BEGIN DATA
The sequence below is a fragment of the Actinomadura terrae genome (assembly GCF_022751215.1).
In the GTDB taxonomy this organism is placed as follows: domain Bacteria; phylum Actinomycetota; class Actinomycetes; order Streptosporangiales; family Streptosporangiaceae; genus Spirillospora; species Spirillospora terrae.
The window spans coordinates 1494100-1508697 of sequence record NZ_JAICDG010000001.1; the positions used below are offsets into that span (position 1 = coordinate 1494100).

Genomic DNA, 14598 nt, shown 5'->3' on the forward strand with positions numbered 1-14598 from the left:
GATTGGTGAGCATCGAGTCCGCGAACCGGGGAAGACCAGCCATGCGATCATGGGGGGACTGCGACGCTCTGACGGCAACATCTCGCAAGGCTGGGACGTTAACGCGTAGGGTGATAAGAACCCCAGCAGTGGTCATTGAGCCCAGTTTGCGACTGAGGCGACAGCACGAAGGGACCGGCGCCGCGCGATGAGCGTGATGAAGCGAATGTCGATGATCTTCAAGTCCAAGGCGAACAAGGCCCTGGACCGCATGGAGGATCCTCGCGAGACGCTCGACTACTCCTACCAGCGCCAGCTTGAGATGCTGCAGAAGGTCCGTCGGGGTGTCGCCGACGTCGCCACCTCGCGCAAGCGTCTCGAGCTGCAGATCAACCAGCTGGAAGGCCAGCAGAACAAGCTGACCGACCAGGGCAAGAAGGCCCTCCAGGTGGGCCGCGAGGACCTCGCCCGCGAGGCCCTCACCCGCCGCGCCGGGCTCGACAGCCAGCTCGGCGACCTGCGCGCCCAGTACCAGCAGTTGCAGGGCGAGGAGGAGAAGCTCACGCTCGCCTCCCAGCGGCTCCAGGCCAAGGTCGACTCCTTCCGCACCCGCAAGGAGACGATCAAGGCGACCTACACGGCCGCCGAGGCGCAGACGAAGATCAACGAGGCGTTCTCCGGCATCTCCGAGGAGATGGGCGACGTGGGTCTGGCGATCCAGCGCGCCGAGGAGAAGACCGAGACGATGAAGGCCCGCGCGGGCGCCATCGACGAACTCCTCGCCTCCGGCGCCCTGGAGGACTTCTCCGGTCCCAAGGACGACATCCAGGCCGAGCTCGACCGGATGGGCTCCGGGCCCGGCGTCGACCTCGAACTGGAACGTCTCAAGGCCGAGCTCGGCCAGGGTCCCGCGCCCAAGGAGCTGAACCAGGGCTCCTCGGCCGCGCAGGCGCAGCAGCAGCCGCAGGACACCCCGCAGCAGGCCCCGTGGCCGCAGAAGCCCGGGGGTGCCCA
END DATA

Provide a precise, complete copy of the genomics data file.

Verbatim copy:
The sequence below is a fragment of the Actinomadura terrae genome (assembly GCF_022751215.1).
In the GTDB taxonomy this organism is placed as follows: domain Bacteria; phylum Actinomycetota; class Actinomycetes; order Streptosporangiales; family Streptosporangiaceae; genus Spirillospora; species Spirillospora terrae.
The window spans coordinates 1494100-1508697 of sequence record NZ_JAICDG010000001.1; the positions used below are offsets into that span (position 1 = coordinate 1494100).

Genomic DNA, 14598 nt, shown 5'->3' on the forward strand with positions numbered 1-14598 from the left:
GATTGGTGAGCATCGAGTCCGCGAACCGGGGAAGACCAGCCATGCGATCATGGGGGGACTGCGACGCTCTGACGGCAACATCTCGCAAGGCTGGGACGTTAACGCGTAGGGTGATAAGAACCCCAGCAGTGGTCATTGAGCCCAGTTTGCGACTGAGGCGACAGCACGAAGGGACCGGCGCCGCGCGATGAGCGTGATGAAGCGAATGTCGATGATCTTCAAGTCCAAGGCGAACAAGGCCCTGGACCGCATGGAGGATCCTCGCGAGACGCTCGACTACTCCTACCAGCGCCAGCTTGAGATGCTGCAGAAGGTCCGTCGGGGTGTCGCCGACGTCGCCACCTCGCGCAAGCGTCTCGAGCTGCAGATCAACCAGCTGGAAGGCCAGCAGAACAAGCTGACCGACCAGGGCAAGAAGGCCCTCCAGGTGGGCCGCGAGGACCTCGCCCGCGAGGCCCTCACCCGCCGCGCCGGGCTCGACAGCCAGCTCGGCGACCTGCGCGCCCAGTACCAGCAGTTGCAGGGCGAGGAGGAGAAGCTCACGCTCGCCTCCCAGCGGCTCCAGGCCAAGGTCGACTCCTTCCGCACCCGCAAGGAGACGATCAAGGCGACCTACACGGCCGCCGAGGCGCAGACGAAGATCAACGAGGCGTTCTCCGGCATCTCCGAGGAGATGGGCGACGTGGGTCTGGCGATCCAGCGCGCCGAGGAGAAGACCGAGACGATGAAGGCCCGCGCGGGCGCCATCGACGAACTCCTCGCCTCCGGCGCCCTGGAGGACTTCTCCGGTCCCAAGGACGACATCCAGGCCGAGCTCGACCGGATGGGCTCCGGGCCCGGCGTCGACCTCGAACTGGAACGTCTCAAGGCCGAGCTCGGCCAGGGTCCCGCGCCCAAGGAGCTGAACCAGGGCTCCTCGGCCGCGCAGGCGCAGCAGCAGCCGCAGGACACCCCGCAGCAGGCCCCGTGGCCGCAGAAGCCCGGGGGTGCCCA